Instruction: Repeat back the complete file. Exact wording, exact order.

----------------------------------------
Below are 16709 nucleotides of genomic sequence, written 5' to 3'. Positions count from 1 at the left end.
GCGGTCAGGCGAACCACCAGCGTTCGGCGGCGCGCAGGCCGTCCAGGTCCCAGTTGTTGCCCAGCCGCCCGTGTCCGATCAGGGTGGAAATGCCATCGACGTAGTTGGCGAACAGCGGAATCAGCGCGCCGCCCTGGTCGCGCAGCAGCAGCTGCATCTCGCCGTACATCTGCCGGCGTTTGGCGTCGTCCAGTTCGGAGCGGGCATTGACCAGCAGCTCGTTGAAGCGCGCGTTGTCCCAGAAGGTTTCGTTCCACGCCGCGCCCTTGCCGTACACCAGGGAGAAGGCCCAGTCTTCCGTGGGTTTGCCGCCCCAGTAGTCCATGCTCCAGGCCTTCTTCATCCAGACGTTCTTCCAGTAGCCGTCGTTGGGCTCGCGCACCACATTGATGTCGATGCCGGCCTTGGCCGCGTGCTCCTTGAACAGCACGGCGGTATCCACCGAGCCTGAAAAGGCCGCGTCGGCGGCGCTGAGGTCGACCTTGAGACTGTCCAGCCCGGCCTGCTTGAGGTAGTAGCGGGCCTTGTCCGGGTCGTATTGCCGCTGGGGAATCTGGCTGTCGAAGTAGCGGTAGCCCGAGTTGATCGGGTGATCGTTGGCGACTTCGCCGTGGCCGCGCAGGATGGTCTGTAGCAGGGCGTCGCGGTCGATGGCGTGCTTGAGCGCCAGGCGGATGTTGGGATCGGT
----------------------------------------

Below are 16709 nucleotides of genomic sequence, written 5' to 3'. Positions count from 1 at the left end.
GCGGTCAGGCGAACCACCAGCGTTCGGCGGCGCGCAGGCCGTCCAGGTCCCAGTTGTTGCCCAGCCGCCCGTGTCCGATCAGGGTGGAAATGCCATCGACGTAGTTGGCGAACAGCGGAATCAGCGCGCCGCCCTGGTCGCGCAGCAGCAGCTGCATCTCGCCGTACATCTGCCGGCGTTTGGCGTCGTCCAGTTCGGAGCGGGCATTGACCAGCAGCTCGTTGAAGCGCGCGTTGTCCCAGAAGGTTTCGTTCCACGCCGCGCCCTTGCCGTACACCAGGGAGAAGGCCCAGTCTTCCGTGGGTTTGCCGCCCCAGTAGTCCATGCTCCAGGCCTTCTTCATCCAGACGTTCTTCCAGTAGCCGTCGTTGGGCTCGCGCACCACATTGATGTCGATGCCGGCCTTGGCCGCGTGCTCCTTGAACAGCACGGCGGTATCCACCGAGCCTGAAAAGGCCGCGTCGGCGGCGCTGAGGTCGACCTTGAGACTGTCCAGCCCGGCCTGCTTGAGGTAGTAGCGGGCCTTGTCCGGGTCGTATTGCCGCTGGGGAATCTGGCTGTCGAAGTAGCGGTAGCCCGAGTTGATCGGGTGATCGTTGGCGACTTCGCCGTGGCCGCGCAGGATGGTCTGTAGCAGGGCGTCGCGGTCGATGGCGTGCTTGAGCGCCAGGCGGATGTTGGGATCGGT